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Evaluation of five additives to mitigate toxicity of cryoprotective agents on porcine chondrocytes

Wu, Kezhou, Laouar, Leila, Dong, Rachael, Elliott, Janet A.W., Jomha, Nadr M.
Cryobiology 2019 v.88 pp. 98-105
additives, antioxidants, ascorbic acid, cartilage, cell viability, chondrocytes, chondroitin sulfate, cryopreservation, cryoprotectants, cytotoxicity, glucosamine, oxidation, pyrazines, swine, tissue banks, viability assays, vitrification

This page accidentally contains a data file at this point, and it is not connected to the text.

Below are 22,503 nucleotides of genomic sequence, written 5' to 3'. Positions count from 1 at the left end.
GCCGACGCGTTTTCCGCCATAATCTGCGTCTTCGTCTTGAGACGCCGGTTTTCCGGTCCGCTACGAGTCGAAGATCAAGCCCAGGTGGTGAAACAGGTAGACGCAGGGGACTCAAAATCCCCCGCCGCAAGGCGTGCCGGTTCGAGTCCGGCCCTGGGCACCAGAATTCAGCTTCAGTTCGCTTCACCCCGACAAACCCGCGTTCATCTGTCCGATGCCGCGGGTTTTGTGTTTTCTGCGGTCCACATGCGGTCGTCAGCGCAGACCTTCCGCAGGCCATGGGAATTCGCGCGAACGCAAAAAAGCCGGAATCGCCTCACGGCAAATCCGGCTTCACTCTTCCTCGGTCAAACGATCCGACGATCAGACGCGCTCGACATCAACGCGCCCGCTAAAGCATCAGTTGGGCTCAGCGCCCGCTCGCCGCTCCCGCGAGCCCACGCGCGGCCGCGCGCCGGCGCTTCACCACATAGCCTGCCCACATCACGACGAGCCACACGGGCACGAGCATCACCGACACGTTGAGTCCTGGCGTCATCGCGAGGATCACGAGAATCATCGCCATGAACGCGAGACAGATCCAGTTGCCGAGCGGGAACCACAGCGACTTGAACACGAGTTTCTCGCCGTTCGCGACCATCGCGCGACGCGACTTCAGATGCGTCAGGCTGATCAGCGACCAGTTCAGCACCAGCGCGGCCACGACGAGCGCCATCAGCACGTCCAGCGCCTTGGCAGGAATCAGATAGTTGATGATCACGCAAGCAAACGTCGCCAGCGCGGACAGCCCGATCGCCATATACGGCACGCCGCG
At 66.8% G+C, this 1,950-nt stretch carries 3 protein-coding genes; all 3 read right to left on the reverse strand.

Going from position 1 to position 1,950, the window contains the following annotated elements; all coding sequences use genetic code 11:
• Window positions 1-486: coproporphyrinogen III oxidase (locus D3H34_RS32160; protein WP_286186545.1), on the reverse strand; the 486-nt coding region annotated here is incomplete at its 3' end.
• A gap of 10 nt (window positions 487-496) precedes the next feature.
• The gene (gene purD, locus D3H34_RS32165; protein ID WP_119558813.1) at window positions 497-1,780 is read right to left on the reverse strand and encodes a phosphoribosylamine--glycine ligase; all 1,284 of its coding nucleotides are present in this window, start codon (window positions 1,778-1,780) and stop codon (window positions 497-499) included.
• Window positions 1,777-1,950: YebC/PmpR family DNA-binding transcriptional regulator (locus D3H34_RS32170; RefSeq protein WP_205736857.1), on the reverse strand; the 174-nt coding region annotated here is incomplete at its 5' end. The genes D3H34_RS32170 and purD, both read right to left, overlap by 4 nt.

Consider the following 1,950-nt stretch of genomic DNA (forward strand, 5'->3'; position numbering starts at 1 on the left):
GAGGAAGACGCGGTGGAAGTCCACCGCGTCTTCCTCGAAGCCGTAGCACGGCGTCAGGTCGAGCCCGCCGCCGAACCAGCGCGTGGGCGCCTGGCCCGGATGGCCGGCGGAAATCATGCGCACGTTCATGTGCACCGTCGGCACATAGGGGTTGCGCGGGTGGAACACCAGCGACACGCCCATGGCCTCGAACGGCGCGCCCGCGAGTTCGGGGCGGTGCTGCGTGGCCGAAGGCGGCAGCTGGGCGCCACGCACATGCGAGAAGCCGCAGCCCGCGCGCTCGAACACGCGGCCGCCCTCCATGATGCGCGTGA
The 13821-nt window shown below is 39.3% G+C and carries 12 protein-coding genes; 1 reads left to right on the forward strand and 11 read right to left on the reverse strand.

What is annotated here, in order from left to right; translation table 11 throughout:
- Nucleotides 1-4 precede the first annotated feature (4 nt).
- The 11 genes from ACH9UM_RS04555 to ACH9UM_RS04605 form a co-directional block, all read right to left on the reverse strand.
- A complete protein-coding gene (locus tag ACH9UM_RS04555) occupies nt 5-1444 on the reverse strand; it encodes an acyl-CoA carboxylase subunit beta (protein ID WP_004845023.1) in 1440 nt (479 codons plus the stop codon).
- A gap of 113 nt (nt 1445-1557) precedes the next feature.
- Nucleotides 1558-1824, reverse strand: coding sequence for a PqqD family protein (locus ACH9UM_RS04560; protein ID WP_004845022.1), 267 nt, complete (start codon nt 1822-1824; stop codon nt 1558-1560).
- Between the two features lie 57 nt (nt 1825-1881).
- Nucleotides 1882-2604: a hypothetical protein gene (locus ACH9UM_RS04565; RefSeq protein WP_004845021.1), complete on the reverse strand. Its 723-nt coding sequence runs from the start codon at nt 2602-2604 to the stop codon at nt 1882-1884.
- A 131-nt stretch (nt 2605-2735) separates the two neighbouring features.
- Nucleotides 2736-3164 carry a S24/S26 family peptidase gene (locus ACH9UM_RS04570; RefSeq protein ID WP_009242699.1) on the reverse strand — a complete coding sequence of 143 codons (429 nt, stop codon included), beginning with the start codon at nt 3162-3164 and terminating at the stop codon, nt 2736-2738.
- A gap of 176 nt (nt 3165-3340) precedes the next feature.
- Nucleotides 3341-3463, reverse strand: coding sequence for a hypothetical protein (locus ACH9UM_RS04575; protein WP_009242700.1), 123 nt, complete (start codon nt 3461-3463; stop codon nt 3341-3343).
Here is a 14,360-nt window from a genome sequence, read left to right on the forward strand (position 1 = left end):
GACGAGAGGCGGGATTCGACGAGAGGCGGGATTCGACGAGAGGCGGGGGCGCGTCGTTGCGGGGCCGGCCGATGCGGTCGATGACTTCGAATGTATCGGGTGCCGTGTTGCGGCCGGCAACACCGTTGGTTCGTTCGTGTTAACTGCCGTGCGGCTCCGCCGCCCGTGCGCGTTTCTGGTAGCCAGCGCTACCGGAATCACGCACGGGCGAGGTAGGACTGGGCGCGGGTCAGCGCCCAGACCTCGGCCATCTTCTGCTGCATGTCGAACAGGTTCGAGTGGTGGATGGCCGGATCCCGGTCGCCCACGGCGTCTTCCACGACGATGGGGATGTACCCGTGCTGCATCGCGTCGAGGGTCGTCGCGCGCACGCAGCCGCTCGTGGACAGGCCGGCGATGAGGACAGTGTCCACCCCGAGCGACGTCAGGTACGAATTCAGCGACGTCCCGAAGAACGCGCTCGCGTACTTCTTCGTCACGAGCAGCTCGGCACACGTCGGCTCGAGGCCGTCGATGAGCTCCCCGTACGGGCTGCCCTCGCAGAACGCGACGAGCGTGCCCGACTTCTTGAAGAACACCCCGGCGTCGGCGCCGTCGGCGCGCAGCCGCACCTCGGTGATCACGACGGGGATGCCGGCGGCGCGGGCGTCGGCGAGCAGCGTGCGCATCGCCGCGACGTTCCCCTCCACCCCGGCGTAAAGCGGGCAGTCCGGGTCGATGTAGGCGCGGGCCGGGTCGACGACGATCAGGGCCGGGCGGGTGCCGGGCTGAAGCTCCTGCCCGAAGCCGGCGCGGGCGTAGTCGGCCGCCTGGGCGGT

Cryoprotective agents (CPAs) are used in cryopreservation protocols to achieve vitrification. However, the high CPA concentrations required to vitrify a tissue such as articular cartilage are a major drawback due to their cellular toxicity. Oxidation is one factor related to CPA toxicity to cells and tissues. Addition of antioxidants has proven to be beneficial to cell survival and cellular functions after cryopreservation. Investigation of additives for mitigating cellular CPA toxicity will aid in developing successful cryopreservation protocols. The current work shows that antioxidant additives can reduce the toxic effect of CPAs on porcine chondrocytes. Our findings showed that chondroitin sulphate, glucosamine, 2,3,5,6-tetramethylpyrazine and ascorbic acid improved chondrocyte cell survival after exposure to high concentrations of CPAs according to a live-dead cell viability assay. In addition, similar results were seen when additives were added during CPA removal and articular cartilage sample incubation post CPA exposure. Furthermore, we found that incubation of articular cartilage in the presence of additives for 2 days improved chondrocyte recovery compared with those incubated for 4 days. The current results indicated that the inclusion of antioxidant additives during exposure to high concentrations of CPAs is beneficial to chondrocyte survival and recovery in porcine articular cartilage and provided knowledge to improve vitrification protocols for tissue banking of articular cartilage.